Dr. Namrata Goswami is an independent strategic analyst, author and consultant on space policy, great power politics, and ethnic conflicts. After earning her Ph.D. in international relations, she served for nearly a decade as Research Fellow at India’s Ministry of Defence (MOD) sponsored think tank, the Institute for Defence Studies and Analyses (IDSA), New Delhi, working on ethnic conflicts in India’s Northeast, counter-terrorism and China-India border conflict. Her research and expertise generated opportunities for collaborations abroad, and she accepted visiting fellowships at the Peace Research Institute, Oslo, Norway; the La Trobe University, Melbourne, Australia; and the University of Heidelberg, Germany. In 2012, she was selected to serve as a Jennings-Randolph Senior Fellow at the United States Institute of Peace (USIP), Washington D.C. where she studied India-China border issues, and was awarded a Fulbright-Nehru Senior Fellowship that same year. Shortly after establishing her own strategy and policy consultancy in 2016 after relocating to the U.S., she won the prestigious MINERVA grant awarded by the Office of the U.S. Secretary of Defense (OSD) to study great power competition in the grey zone of outer space. In 2017, she was awarded a contract with Joint Special Forces University (JSOU) to write a monograph on ISIS in Asia. The monograph has since been published and can be found here: https://jsou.libguides.com/c.php?g=83714&p=5622417
In April 2019, Dr. Goswami testified before the U.S-China Economic and Security Review Commission on China’s space program. With expertise in international relations, ethnic conflicts, counter insurgency, wargaming, scenario building, and conflict resolution, she has been asked to consult for audiences across the globe, from academia to policy-makers. She was the first representative from South Asia chosen to participate in the George C. Marshall European Center for Security Studies NATO Partnership for Peace Consortium (PfPC) ‘Emerging Security Challenges Working Group.’ She also received the Executive Leadership Certificate sponsored by the Harvard Kennedy School of Government, National Defense University (NDU), and the Asia Pacific Center for Security Studies (APCSS). Currently, she is working on a book on “Great Power Space Resource Ambitions in Outer-Space” to be published by Lexington Press, an imprint of Rowman and Littlefield.
The Naga Ethnic Movement for a Separate Homeland is available at https://originindia.oup.com/product/the-naga-ethnic-movement-for-a-separate-homeland-9780190121174
My venture into understanding the Naga ethnic movement for a separate homeland in Northeast India started in an official capacity in April of 2006 when I joined as Associate Fellow, the Institute for Defence Studies and Analyses (IDSA) in New Delhi. This was a year after I completed my doctorate from Jawaharlal Nehru University.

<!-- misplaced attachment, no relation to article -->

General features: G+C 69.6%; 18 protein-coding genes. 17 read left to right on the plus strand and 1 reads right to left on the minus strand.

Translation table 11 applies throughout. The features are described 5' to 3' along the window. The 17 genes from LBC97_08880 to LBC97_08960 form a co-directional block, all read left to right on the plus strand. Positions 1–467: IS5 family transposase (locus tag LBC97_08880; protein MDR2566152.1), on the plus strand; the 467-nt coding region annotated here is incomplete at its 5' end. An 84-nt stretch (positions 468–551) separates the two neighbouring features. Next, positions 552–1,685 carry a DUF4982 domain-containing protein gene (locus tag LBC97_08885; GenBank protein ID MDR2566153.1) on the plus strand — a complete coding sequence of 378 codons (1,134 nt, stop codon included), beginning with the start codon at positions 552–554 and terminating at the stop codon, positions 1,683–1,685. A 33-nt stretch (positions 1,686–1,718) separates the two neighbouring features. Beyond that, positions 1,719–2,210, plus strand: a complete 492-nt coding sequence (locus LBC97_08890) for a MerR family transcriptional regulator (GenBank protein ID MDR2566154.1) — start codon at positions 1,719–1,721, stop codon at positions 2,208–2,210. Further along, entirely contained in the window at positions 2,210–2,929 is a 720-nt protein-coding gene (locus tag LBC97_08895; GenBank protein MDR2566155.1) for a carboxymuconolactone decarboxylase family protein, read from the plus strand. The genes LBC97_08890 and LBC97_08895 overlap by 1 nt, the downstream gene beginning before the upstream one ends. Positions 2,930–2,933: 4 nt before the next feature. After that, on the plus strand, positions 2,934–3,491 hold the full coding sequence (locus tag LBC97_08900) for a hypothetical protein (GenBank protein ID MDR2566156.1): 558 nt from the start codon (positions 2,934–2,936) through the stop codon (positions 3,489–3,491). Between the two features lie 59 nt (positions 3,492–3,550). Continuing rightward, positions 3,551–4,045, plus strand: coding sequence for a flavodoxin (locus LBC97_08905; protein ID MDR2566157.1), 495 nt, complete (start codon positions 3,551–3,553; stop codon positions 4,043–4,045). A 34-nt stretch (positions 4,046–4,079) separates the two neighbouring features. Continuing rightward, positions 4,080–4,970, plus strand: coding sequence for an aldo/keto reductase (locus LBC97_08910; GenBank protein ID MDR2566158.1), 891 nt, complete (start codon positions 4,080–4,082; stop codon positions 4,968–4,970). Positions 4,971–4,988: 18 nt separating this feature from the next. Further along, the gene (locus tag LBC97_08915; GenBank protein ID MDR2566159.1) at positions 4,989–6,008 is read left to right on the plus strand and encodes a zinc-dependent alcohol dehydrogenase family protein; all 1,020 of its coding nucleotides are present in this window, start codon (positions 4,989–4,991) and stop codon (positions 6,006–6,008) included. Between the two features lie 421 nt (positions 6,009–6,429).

While my doctoral work was on international relations, norms and conflict framing, a version of which is now published,
I had a special interest in Northeast India due to the fact that my family is from Assam. I grew up in Haflong, Assam, and spent part of my teenage years in Diphupar, in Nagaland. I credit my father, Tarun Chandra Goswami for his pioneering work on ethnic folklore and tradition, that gave me access to understanding the context of ethnic societies and cultures, from a very young age. I travelled and trekked to remote villages with him, as he collected data on music and folklore, and watched him work. That memory lingered long after he was gone (1999) and is part of my inspiration for my decade long research work on the Northeast, specifically the Naga ethnic conflict.
Throughout those years of research (2006-2019), I had to first acquaint myself with the literature on these conflicts, dig deep into my own formative years, and connect to several communities via field work. During my work on the field (2007-2015), sometimes traveling to very remote areas, I realized how difficult it is for a women researcher to conduct such field work. In one instance, members of a local armed group got into my taxi without my permission in a remote area, close to the India-Burma border, and took our taxi to an unknown location. It was a tense field experience for me (though no harm came to me or the driver), and I ended up discussing the local conflict as well as my father’s ethnographic work with the group’s leader. Despite such experiences, I stuck to my gut instinct, to think, travel, collect field data and write on this area, and henceforth, this book materialized: my lifework.
What is the Book About?
The Naga Ethnic Movement for a Separate Homeland Stories from the Field published by Oxford University Press, 2020 is a unique book in the sense that it is a book of narratives; it tells stories and offers insights on the group situation. This book reflects my conversations with local communities, armed groups, Indian security personnel, civil servants, local politicians, children, who live in these conflict zones. The Naga Ethnic Movement for a Separate Homeland offers readers a journey into the historicity of the Naga conflict. It identifies key local context; moments that resulted in an armed movement led by A Z Phizo. The experience of the Nagas in the European battlefield during the First World War, the local context of the Second World War, where Naga areas, especially Kohima played a decisive role in ensuring allied victory in the famous Battle of Kohima (1944), designated the greatest of British battles during World War II by the National Army Museum; Phizo’s participation with the Indian National Army led by Subhas Chandra Bose, all played a part in the development of a Naga ethnic movement. I dwell in the book, on the difference of leaderships and ideologies between members of the Naga National Council (NNC) that led to separation and new groups emerging like the National Socialist Council of Nagaland. As a reader, you will travel with me to villages in Arunachal Pradesh, Assam, Manipur, and Nagaland, and get to read stories of local communities affected by this decades old conflict.